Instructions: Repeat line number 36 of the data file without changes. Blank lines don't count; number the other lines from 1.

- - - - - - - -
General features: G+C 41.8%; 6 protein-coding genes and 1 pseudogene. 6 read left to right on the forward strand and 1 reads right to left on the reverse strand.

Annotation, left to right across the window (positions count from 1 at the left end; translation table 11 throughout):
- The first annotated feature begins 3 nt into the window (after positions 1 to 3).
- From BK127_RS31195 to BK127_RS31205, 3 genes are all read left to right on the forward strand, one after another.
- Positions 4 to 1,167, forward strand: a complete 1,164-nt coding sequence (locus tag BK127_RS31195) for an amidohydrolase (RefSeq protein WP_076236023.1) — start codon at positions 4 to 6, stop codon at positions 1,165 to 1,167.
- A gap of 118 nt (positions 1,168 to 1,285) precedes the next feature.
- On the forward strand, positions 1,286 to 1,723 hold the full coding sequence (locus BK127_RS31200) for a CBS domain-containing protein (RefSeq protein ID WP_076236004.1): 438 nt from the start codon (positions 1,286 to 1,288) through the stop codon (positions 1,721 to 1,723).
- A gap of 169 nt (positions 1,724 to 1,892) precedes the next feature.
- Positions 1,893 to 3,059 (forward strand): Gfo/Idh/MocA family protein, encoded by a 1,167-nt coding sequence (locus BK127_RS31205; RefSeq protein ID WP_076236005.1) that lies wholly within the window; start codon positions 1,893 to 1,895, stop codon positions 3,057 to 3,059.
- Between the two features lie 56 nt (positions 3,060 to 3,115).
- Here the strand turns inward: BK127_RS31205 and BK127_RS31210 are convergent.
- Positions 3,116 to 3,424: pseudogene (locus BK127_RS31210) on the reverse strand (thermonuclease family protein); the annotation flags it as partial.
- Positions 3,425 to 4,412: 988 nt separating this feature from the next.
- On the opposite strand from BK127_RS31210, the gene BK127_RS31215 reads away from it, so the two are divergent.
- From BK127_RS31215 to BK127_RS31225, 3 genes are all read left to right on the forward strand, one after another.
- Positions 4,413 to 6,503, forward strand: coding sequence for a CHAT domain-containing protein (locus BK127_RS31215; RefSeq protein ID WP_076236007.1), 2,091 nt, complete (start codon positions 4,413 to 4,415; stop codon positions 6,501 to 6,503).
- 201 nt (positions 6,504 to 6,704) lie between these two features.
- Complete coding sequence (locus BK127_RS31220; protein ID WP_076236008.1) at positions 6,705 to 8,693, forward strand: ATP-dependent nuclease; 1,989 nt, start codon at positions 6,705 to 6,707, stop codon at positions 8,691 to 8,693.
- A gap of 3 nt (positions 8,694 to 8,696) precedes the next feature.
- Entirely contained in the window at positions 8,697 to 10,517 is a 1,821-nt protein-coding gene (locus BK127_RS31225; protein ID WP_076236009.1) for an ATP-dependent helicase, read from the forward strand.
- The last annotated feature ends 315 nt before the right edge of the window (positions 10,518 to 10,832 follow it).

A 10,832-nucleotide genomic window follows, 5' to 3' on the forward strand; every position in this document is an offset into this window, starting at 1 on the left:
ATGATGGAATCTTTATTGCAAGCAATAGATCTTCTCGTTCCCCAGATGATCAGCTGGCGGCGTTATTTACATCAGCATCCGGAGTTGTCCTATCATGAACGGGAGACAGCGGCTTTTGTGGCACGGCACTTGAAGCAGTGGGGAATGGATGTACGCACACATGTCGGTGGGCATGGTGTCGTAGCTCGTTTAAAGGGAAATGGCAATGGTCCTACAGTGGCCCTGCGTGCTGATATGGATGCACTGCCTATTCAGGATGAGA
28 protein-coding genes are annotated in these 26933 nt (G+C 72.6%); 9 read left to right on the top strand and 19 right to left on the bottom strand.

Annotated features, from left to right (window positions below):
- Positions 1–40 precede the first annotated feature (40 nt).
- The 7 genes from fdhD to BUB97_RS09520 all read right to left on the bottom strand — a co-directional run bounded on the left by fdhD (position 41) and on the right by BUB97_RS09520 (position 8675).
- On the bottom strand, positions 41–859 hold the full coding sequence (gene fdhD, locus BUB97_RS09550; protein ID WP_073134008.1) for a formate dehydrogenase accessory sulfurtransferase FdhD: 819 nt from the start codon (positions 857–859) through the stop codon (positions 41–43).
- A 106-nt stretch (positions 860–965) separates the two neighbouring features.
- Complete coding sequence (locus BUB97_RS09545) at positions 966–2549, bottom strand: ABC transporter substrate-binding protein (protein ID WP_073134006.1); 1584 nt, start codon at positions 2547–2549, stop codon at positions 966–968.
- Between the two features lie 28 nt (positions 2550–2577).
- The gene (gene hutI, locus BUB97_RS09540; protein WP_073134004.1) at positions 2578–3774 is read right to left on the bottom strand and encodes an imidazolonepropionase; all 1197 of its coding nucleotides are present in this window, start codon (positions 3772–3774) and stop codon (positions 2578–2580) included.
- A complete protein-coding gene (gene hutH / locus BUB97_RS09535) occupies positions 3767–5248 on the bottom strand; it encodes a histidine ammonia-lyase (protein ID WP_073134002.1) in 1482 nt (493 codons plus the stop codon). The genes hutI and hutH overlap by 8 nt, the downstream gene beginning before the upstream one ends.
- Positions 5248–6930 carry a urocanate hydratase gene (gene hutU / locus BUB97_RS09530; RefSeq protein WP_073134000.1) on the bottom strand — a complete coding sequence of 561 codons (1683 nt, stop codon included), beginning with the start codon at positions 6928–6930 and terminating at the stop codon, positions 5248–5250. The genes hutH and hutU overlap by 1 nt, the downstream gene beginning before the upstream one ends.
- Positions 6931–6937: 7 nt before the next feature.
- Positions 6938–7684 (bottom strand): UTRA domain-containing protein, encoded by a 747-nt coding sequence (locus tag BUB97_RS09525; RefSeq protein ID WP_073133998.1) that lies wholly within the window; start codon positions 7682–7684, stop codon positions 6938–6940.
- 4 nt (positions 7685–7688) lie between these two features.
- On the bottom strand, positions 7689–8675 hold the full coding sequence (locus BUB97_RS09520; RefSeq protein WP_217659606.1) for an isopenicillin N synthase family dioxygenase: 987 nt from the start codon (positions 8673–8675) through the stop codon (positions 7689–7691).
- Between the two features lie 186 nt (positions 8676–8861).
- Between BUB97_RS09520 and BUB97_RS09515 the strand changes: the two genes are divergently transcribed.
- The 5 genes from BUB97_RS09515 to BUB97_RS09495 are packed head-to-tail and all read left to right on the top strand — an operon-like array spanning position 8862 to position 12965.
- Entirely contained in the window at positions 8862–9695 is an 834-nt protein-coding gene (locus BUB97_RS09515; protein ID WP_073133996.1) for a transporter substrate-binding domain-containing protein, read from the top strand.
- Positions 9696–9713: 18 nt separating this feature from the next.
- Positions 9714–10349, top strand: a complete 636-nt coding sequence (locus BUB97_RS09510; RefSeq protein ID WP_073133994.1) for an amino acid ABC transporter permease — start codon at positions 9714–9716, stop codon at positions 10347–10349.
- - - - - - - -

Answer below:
- Positions 6938–7684 (bottom strand): UTRA domain-containing protein, encoded by a 747-nt coding sequence (locus tag BUB97_RS09525; RefSeq protein ID WP_073133998.1) that lies wholly within the window; start codon positions 7682–7684, stop codon positions 6938–6940.